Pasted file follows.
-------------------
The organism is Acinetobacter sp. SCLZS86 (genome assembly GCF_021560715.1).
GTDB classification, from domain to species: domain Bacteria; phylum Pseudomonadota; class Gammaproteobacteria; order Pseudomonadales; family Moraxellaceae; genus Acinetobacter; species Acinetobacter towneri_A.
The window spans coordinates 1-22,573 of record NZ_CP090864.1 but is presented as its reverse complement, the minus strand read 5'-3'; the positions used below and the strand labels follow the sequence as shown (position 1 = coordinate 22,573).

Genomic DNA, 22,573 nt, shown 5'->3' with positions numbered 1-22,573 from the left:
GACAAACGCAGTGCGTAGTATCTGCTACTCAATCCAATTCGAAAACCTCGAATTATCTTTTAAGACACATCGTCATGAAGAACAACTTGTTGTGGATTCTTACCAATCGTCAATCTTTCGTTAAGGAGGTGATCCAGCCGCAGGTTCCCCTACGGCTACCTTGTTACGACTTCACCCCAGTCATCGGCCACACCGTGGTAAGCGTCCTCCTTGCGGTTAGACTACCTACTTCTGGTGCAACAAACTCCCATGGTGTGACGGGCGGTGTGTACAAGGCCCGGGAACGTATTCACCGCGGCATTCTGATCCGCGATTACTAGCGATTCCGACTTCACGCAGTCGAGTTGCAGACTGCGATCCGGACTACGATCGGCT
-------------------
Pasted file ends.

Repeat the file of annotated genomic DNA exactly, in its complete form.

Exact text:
The organism is Acinetobacter sp. SCLZS86 (genome assembly GCF_021560715.1).
GTDB classification, from domain to species: domain Bacteria; phylum Pseudomonadota; class Gammaproteobacteria; order Pseudomonadales; family Moraxellaceae; genus Acinetobacter; species Acinetobacter towneri_A.
The window spans coordinates 1-22,573 of record NZ_CP090864.1 but is presented as its reverse complement, the minus strand read 5'-3'; the positions used below and the strand labels follow the sequence as shown (position 1 = coordinate 22,573).

Genomic DNA, 22,573 nt, shown 5'->3' with positions numbered 1-22,573 from the left:
GACAAACGCAGTGCGTAGTATCTGCTACTCAATCCAATTCGAAAACCTCGAATTATCTTTTAAGACACATCGTCATGAAGAACAACTTGTTGTGGATTCTTACCAATCGTCAATCTTTCGTTAAGGAGGTGATCCAGCCGCAGGTTCCCCTACGGCTACCTTGTTACGACTTCACCCCAGTCATCGGCCACACCGTGGTAAGCGTCCTCCTTGCGGTTAGACTACCTACTTCTGGTGCAACAAACTCCCATGGTGTGACGGGCGGTGTGTACAAGGCCCGGGAACGTATTCACCGCGGCATTCTGATCCGCGATTACTAGCGATTCCGACTTCACGCAGTCGAGTTGCAGACTGCGATCCGGACTACGATCGGCT